where C is the covariance matrix among the n points 0i used in the estimation, i.e. the semi-variances corresponding to the distances separating the various pair of points, as read on the variogram model; w is the vector of weights to be estimated (with the constraint that the sum of weights must be 1); and d is a vector containing the covariances between the various points 0i and the grid node to be estimated. This is where a variogram model becomes essential; it provides the weighting function for the entire map and is used to construct matrix C and vector d for each grid node to be estimated. X is a Lagrange parameter (as in Section 4.4) introduced to minimize the w variance of the estimates under the constraint X wi = 1 (unbiasedness condition). The solution to this linear system is obtained by matrix inversion (Section 2.8):
Vector d plays a role similar to the weights in inverse-distance weighting since the covariances in vector d decrease with distance. Using covariances, the weights are statistical in nature instead of geometrical.
Kriging takes into account the grouping of observed points 0- on the map. When two points 0- are close to each other, the value of the corresponding coefficient Cj in matrix C is high; this contributes to lowering their respective weights w-. In this way, the redundancy of information introduced by dense groups of sampling sites is taken into account.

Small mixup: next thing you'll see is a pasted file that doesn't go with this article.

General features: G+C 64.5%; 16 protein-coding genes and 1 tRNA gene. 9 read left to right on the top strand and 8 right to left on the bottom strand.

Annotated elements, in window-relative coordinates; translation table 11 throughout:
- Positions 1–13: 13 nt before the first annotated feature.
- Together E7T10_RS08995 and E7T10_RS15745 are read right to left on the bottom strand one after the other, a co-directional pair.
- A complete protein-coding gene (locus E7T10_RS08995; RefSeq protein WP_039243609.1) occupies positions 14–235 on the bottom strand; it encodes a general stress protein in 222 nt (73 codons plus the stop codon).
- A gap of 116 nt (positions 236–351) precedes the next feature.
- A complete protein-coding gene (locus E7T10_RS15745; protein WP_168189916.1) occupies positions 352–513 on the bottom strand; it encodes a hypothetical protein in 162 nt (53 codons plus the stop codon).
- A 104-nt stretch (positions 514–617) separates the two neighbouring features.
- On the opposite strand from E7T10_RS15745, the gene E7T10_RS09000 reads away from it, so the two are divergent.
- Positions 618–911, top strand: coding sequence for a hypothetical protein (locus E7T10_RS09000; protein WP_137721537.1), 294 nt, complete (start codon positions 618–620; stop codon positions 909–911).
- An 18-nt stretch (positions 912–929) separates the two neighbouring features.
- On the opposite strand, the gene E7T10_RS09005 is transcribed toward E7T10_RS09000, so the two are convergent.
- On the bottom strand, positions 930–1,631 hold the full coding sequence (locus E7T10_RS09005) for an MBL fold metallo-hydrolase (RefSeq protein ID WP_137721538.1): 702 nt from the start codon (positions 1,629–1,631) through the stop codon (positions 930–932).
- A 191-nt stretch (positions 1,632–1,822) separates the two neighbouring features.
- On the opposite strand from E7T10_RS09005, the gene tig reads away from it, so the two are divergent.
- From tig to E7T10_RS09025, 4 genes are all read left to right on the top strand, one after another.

When anisotropy is present, kriging can use two, four, or more variogram models computed for different geographic directions and combine their estimates when calculating the covariances in matrix C and vector d. In the same way, when estimation is performed for sampling sites in a volume, a separate variogram can be used to describe the vertical spatial variation. Kriging is the best interpolation method for data that are not on a regular grid or display anisotropy. The price to pay is increased mathematical complexity during interpolation.
Among the interpolation methods, kriging is the only one that provides a measure of the error variance for each value estimated at a grid node. For each grid node, the error variance, called ordinary krlglng variance (sOK), is calculated as follows (Isaaks & Srivastava, 1989), using vectors w and d from eq. 13.21:
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